Thesis

Prediction of therapy outcome in depressed and anxious cardiac patients

Forty-six depressed and anxious cardiac patients who had suffered myocardial infarction and/or bypass surgery were given twelve weekly sessions of either supportive or behavioral therapy. Patients completed a battery of psychological assessments at five different time periods, before therapy, at the completion of therapy, and at three, nine and fifteen month follow-ups. A combined standard-hierarchical multiple regression was used to determine if certain selected variables could predict success in therapy at each of the four post-therapy time periods. Two of the individual variables, Global Severity Index and Expectations were significant predictors. Taking the eleven variables as a group, strong prediction prediction was obtained, with predictable variance in therapy success increasing from 44% at the conclusion of therapy to 72% at the fifteen month follow-up. Further research is indicated with a larger group of patients in order to investigate a more diverse socioeconomic group and to further study the best combination of predictor variables. Cardiac patients form a group that is continuously at risk for further heart problems, therefore maintenance of the best possible quality of life, with the least amount of stress, is important for this population.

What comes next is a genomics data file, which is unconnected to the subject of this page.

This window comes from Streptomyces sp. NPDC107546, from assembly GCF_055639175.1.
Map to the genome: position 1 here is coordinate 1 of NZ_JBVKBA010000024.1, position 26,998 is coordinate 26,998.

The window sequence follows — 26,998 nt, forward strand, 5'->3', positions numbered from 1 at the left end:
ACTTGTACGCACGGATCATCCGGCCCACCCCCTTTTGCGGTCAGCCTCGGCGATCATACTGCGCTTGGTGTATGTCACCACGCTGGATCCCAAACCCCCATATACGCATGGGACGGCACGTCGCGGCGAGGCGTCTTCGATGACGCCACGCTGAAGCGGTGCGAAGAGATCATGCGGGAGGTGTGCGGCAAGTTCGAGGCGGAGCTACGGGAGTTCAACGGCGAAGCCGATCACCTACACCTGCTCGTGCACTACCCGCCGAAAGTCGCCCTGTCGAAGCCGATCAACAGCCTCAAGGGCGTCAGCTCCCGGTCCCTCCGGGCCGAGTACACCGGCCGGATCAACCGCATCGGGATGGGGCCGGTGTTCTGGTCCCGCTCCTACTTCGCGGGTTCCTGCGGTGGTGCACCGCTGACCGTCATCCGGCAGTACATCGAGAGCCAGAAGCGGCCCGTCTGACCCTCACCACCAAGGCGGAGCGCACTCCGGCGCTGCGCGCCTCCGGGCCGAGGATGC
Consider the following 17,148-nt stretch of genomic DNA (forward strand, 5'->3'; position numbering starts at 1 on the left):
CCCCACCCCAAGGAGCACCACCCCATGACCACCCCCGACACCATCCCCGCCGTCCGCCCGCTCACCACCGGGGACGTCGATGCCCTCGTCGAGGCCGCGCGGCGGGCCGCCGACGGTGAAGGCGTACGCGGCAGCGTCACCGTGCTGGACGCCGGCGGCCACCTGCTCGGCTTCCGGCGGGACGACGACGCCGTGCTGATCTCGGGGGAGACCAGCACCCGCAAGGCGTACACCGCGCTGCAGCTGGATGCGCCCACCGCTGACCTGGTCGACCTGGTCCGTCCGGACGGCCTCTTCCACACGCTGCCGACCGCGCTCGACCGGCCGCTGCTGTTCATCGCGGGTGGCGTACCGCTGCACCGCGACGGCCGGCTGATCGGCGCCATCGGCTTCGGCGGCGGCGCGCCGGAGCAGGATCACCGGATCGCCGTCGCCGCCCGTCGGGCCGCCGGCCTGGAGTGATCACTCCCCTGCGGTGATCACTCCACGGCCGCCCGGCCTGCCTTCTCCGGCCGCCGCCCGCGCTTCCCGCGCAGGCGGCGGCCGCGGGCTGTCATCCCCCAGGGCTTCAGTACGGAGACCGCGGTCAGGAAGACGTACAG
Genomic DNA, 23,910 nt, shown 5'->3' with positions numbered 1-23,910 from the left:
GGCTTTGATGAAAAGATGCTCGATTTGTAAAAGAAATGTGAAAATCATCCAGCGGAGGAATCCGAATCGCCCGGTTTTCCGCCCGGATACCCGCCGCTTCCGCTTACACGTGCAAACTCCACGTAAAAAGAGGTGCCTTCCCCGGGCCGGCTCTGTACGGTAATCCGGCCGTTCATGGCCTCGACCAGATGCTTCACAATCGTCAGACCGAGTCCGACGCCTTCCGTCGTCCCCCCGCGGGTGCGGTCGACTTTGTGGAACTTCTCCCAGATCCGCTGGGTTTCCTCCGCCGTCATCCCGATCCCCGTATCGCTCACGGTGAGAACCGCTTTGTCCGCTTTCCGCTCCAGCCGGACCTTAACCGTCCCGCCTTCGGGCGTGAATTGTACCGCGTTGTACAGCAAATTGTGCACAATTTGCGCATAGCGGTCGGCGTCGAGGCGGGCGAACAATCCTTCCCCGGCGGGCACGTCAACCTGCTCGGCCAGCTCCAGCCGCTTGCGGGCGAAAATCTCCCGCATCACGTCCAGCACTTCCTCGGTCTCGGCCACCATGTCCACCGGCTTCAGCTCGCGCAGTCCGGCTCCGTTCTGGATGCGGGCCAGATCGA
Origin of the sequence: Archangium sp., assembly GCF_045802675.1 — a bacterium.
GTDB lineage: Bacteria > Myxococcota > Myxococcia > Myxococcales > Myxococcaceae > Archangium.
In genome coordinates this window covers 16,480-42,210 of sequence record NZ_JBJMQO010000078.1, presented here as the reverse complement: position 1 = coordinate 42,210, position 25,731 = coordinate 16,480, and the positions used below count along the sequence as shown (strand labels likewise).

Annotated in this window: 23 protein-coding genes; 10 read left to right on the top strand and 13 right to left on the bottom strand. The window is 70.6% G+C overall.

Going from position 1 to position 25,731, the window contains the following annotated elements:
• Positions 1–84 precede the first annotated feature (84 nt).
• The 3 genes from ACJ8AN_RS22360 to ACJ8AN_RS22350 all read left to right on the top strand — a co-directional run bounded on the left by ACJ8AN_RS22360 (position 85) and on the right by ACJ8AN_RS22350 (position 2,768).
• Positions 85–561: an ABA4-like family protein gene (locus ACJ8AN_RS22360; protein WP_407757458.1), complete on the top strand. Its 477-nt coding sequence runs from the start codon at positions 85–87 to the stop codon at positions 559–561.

Relationships

Items